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Short-Term Health Insurance in South Carolina

HealthCare Writer

Updated on February 24th, 2022

At, we want to make health insurance easy to understand so you can make better decisions. This post may have links to lead generation forms or direct you to our trusted insurance brokers, which is how we make money. However, this will not influence our writing.

The Palmetto State offers a variety of  options for short-term health insurance. This article will help you explore these options and also determine if temporary medical insurance is right for you.

What Is Short-Term Health Insurance?

Short-term medical insurance (also called  temporary health insurance) is designed to cover you if you’re in between policies. It’s not meant to be a permanent solution. 

Residents of South Carolina can purchase a maximum of 330 days of short-term coverage per policy, up to 33 months. If you’re unsure when you’ll have permanent insurance, consider enrolling for the maximum amount of time and cancel whenever you need to. There’s no penalty for canceling early.

Short-term health plans don’t need to follow the federal government requirements that all  plans offered under the Affordable Care Act (ACA) do. But it will provide some medical and hospital coverage if you have an unexpected accident or illness. 

Short-term medical plans also include non-insurance healthcare benefits like telemedicine (virtual visits with a provider, such as by phone or internet), eye exams and prescription eyeglasses. Many times these services are free or offered at a discount, which can help you keep healthcare costs down.

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Availability of plans and policy duration vary by state

What You Need to Know:

South Carolina residents can buy a short-term policy for up to 330 days of coverage. The total amount of uninterrupted temporary coverage allowed in the state is 33 months. 

Temporary medical insurance can be a good choice to bridge a gap in coverage if you’ve lost your job, can’t afford COBRA, are getting divorced or find yourself in other common situations.

A number of insurance companies offer these policies in South Carolina, but if you have a preexisting medical condition, you won’t qualify.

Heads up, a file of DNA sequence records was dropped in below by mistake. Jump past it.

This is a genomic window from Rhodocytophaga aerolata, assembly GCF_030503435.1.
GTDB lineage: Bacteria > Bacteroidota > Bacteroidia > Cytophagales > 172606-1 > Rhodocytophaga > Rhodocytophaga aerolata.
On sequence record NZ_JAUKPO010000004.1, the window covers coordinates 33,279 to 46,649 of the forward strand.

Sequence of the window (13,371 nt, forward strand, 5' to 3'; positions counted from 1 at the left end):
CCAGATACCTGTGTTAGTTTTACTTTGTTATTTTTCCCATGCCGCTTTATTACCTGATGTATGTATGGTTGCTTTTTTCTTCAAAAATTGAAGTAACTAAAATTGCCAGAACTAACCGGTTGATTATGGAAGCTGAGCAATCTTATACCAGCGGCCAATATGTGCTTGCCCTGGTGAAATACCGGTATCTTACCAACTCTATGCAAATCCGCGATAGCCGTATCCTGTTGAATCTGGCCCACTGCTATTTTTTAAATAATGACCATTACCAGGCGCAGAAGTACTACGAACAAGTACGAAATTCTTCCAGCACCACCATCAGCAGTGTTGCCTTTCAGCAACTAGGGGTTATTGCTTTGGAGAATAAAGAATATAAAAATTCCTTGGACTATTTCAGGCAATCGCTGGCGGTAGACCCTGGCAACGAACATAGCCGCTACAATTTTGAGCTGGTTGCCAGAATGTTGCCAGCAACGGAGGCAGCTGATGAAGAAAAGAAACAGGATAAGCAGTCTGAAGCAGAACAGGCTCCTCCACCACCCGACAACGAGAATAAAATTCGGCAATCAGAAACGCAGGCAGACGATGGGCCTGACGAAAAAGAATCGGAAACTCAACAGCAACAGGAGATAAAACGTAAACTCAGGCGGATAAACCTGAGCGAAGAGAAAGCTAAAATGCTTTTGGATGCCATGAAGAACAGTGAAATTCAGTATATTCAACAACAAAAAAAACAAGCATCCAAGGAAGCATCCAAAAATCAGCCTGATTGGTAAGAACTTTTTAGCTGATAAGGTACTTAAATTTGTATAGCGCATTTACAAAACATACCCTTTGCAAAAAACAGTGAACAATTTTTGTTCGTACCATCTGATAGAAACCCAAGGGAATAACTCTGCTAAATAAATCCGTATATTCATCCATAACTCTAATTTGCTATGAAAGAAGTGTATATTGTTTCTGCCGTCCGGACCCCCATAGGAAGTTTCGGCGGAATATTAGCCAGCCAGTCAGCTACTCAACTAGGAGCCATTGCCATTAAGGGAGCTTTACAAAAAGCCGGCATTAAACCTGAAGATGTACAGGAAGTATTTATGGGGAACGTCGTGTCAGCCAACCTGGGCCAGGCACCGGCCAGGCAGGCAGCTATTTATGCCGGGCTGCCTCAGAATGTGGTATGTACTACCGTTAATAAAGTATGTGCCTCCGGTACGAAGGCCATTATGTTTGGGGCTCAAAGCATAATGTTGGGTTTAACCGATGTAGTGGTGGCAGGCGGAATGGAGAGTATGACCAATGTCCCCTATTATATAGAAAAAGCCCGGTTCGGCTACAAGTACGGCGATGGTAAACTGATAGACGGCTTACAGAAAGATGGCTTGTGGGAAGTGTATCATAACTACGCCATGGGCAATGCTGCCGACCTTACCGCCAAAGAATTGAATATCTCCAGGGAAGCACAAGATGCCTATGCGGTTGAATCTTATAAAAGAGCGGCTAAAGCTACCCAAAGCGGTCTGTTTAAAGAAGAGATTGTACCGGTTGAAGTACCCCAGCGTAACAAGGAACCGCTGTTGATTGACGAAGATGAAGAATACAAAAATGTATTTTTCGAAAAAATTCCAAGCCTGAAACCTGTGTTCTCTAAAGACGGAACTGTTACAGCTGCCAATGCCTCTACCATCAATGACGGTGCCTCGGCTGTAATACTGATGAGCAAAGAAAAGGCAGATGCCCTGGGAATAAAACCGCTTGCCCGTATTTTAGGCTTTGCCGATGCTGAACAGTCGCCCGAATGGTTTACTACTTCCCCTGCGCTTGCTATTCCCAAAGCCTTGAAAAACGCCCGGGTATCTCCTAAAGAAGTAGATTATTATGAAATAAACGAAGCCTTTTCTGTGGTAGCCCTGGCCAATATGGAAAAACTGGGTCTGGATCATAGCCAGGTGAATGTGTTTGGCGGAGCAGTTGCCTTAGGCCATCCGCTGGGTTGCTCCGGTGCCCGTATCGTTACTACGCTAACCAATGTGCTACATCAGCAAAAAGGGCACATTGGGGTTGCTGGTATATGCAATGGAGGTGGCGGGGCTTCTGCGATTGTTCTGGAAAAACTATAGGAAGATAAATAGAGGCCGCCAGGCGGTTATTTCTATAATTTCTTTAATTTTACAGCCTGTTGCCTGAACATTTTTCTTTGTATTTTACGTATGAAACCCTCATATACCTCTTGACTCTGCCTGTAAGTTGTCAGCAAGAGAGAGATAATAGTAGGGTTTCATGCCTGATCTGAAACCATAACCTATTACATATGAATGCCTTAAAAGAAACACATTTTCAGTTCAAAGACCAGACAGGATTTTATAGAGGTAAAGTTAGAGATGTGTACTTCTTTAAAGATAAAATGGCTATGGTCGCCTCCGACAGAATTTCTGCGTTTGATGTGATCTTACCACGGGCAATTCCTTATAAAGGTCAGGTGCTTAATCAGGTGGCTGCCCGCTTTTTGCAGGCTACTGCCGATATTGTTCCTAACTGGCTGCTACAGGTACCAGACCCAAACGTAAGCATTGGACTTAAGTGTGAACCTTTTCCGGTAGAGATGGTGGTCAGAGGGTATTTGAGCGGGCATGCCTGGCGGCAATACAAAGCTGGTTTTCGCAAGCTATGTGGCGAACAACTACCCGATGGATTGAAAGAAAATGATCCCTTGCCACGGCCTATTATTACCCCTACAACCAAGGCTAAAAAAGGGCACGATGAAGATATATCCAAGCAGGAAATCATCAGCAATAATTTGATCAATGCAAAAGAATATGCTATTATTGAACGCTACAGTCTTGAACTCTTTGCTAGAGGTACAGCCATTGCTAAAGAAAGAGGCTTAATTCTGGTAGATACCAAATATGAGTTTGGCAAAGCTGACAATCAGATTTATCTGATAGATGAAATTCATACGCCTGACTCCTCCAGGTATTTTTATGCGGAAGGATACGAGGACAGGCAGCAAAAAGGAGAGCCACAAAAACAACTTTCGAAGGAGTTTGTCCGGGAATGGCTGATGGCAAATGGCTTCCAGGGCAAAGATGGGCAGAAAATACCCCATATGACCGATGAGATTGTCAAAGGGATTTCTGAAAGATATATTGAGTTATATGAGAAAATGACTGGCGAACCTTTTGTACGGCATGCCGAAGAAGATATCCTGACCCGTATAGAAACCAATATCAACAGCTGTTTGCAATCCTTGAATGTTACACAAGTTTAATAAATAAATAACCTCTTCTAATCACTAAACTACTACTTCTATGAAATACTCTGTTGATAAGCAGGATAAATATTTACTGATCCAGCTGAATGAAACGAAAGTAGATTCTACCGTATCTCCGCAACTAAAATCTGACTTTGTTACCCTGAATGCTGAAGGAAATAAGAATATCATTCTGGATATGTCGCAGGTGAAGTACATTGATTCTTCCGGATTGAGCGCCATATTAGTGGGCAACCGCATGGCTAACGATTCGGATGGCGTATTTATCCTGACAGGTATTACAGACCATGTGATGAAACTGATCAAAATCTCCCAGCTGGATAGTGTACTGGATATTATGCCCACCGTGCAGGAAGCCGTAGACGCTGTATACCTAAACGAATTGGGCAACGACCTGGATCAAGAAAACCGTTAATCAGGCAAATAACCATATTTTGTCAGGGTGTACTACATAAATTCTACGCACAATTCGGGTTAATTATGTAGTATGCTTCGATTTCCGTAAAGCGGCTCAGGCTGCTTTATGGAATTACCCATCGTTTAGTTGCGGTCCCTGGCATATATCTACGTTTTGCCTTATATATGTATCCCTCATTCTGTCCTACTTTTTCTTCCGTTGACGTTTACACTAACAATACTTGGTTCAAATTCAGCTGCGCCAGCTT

Temporary medical plans can be a good fit if you need health insurance right now. They are affordable, it’s easy to enroll and they make sense for a number of situations. Here are three important things to know about short-term policies:

The plans are budget-friendly. One attractive feature of short-term health insurance is its affordability. The monthly cost (called a premium) is lower because the insurance only covers any future medical expenses you might need, not any current, ongoing medical treatment or medications. By paying only for the unexpected, you can save a lot.

Enrollment is easy. You can apply online for coverage in five minutes or less once you’ve compared plans and made your decision. All you need to provide to get a quote is demographic information like your age, ZIP code, gender and how long you need coverage for. Once you determine which plan you want to apply for, you’ll answer a handful of medical questions to find out if you qualify. If you do, you can complete the application with your contact information and form of payment. 

You need to be healthy. As mentioned above, short-term health insurance requires that you not have any ongoing (preexisting) medical conditions. 

Short-term medical coverage may make sense if you find yourself in any of the following situations: 

  • You’ve lost your job and with it your health insurance.
  • You can’t afford COBRA insurance.
  • You don’t qualify for a financial subsidy,which lowers the cost of an ACA (also known as Obamacare) plan.
  • You’re turning 26 and aging off your parent’s health plan.
  • You’re in an employer waiting period before your permanent coverage begins.
  • You’re retiring early and don’t yet qualify for Medicare.
  • You’re going to college and the school requires proof of health insurance. 
  • You’re losing your health coverage because of divorce.
  • You missed the Open Enrollment Period but don’t qualify for a Special Enrollment Period.

When Would Short-Term Health Insurance Not Be Right for Me?

If you have a diagnosed medical condition or a doctor has told you to get further testing for a possible condition, you won’t qualify for short-term insurance. Be sure to answer the medical questions on the application truthfully; you’ll find out immediately whether you qualify or not.

Short-term health plans generally exclude coverage for most of the ACA’s “essential health benefits,” which include pregnancy, maternity and newborn care, most prescription drugs, preventive services, lab services and mental health services.1 Temporary plans also have dollar limits on the coverage they provide. If you see your doctor(s) often and/or need medications, an ACA plan might make better sense and ensure you have access to the medical care you need.